Colorado State University has had 235 positive coronavirus tests out of more than 20,000 total, for a “slightly higher than 1% prevalence rate,” President Joyce McConnell reported Tuesday.
And while there has been some community spread among students at outside workplaces, university officials said most of the spread they have seen is among roommates.
“There has been transmission in workplaces, in businesses where our students do work,” Mark Barker, co-chairman of the university’s pandemic preparedness team, said during a briefing to the Larimer County commissioners on Tuesday. “It’s hard to say who spread to whom.”
While some students have been exposed to the virus in their workplaces, contact tracing shows that most of the spread among students is in their shared living spaces, he said.
“They typically, because of their living arrangements, are infecting each other,” Barker said in the meeting. “Contact tracing is not showing a wider spread out into the community or to the more at-risk folks on campus.”
Of the students who have tested positive, 50% are asymptomatic, about 48% have mild symptoms and about 2% have more severe symptoms, McConnell said. And only one student has been admitted and treated at a local hospital for the virus. That student was released the same day, so no students from CSU have spent a night at the hospital for the virus, she said.
Most students have been serious about following protocols and staying safe, and the small number who have not have faced disciplinary procedures, McConnell said. The Fort Collins university has not seen the same trend as other colleges of cases spreading widely through parties, Barker added.
“We’ve been very, very intentional about the messaging that has gone out to our students,” he said, noting that the expectations that the students will follow all protocols have been clear.
“By and large, our student population that is living in Fort Collins has bought into their education and are doing the right thing. … By and large, the start of this fall is vastly different than any other fall I’ve been in. It’s just quiet,” Barker said.
Colorado State University began some testing of students in late June and early July, starting with athletes returning to campus. But the big push of testing has occurred since Aug. 17 when all students began returning to school and is continuing, to ensure classes can progress safely, officials explained.
The Colorado State University tests, and positive results, are folded into the overall Larimer County numbers, which show 96,192 tests since March with an overall 3.3% positivity rate communitywide.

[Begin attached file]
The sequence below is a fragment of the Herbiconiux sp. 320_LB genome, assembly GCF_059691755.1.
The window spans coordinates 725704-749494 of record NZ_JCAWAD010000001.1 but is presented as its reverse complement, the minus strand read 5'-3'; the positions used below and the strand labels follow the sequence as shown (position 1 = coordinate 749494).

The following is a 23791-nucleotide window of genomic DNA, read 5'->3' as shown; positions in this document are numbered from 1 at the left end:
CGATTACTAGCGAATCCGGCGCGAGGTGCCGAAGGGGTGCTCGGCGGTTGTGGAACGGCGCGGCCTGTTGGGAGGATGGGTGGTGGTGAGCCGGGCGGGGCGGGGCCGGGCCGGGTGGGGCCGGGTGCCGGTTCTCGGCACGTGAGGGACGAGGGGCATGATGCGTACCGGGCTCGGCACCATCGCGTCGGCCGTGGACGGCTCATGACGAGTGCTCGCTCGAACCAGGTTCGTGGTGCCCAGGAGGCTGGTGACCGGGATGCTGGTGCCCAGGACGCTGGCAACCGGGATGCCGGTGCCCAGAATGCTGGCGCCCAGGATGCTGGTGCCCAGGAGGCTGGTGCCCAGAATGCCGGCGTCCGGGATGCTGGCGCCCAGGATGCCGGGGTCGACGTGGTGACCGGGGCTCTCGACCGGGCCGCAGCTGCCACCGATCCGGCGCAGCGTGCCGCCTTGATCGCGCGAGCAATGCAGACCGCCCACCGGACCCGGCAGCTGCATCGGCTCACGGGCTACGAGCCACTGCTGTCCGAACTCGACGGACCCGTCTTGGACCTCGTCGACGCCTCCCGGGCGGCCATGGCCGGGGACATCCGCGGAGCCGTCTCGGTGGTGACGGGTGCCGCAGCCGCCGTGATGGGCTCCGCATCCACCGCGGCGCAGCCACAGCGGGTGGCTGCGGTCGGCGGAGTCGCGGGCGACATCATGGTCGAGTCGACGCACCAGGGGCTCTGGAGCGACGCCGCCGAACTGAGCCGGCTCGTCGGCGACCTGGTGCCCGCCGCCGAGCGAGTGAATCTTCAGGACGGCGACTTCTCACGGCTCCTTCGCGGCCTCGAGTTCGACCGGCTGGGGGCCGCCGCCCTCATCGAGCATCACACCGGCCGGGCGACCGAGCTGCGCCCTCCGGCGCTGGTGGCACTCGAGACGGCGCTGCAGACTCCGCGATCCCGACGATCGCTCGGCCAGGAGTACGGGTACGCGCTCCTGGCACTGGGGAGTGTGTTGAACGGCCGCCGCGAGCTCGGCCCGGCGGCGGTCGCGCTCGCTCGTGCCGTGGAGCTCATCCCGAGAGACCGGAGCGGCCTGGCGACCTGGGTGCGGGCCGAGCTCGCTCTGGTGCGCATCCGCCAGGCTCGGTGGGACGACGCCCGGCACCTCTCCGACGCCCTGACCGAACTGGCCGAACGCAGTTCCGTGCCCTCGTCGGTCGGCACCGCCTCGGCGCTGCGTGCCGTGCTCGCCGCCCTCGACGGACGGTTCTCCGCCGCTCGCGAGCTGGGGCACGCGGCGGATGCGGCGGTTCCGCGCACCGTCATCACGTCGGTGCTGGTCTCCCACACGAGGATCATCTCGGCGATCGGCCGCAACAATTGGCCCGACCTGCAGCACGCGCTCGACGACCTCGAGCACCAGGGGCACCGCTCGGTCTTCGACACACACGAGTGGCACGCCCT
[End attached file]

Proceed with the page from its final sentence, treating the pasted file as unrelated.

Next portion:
Both county health and CSU officials have said it is important to have robust testing in order to control the spread of the virus through the community. One factor that the state considers in deciding which level of rules applies for businesses in each county is the number of cases per 100,000 residents.
This risk factor is going to increase with increased testing, and the CSU numbers in recent months are adding to Larimer County’s total, Commissioner Steve Johnson pointed out. He has criticized the state for looking at this number on its face instead of considering it in relation to the amount of testing conducted.
On Tuesday, the county was at 123 cases per 100,000 residents, much higher than the targeted 50 that would allow the county to apply for the least restrictive layer of state rules, Protect Our Neighbors.
The county is currently at level one of Safer at Home, one step up from Protect Our Neighbors, and must reduce that number to 75 cases per 100,000 to maintain that status and not fall back to the more restrictive level two of Safer at Home. State health officials on Friday notified the county that its level one status is at risk, and health officials are working on a mitigation plan to lower the cases and maintain that level.
County Commissioner Tom Donnelly mentioned the county’s increase in cases from CSU and asked McConnell whether the university had considered moving to fully online education as it did last fall and as many elementary, middle and high schools are doing.
McConnell said the university has worked hard to keep students in person, and as much as 65% of CSU’s classes are face-to-face, hybrid models or some form of experiential learning.
“We think we may be the highest in the United States for face-to-face,” McConnell said, noting that CSU is working hard on testing, sanitizing and distancing to keep as much in-person learning as possible because it provides better education than online.
In the decision, the school also looked at the number of its students — about 24,000 — who are permanent residents of Fort Collins, living and working there, and at the effect on the local economy both in keeping students employed in the community and not laying off workers at CSU.
“If we can do this as well as we are doing it now, in the end it’s actually ultimately better for our community,” McConnell said.
One change the university did make for safety, to prevent traveling on and off campus to other cities and states over the holidays, is that students will leave for Thanksgiving on Nov. 20 and not return to campus until the spring semester in 2021, after Christmas. Classes during that time, including finals, will be remote.
Students will be away for nine weeks, and CSU will be ready for another round of robust testing when they return, McConnell said.
And the university is looking ahead to the spring, not knowing what the pandemic will bring at that time.
McConnell added, “The consideration of canceling spring break is something we’re taking very seriously.”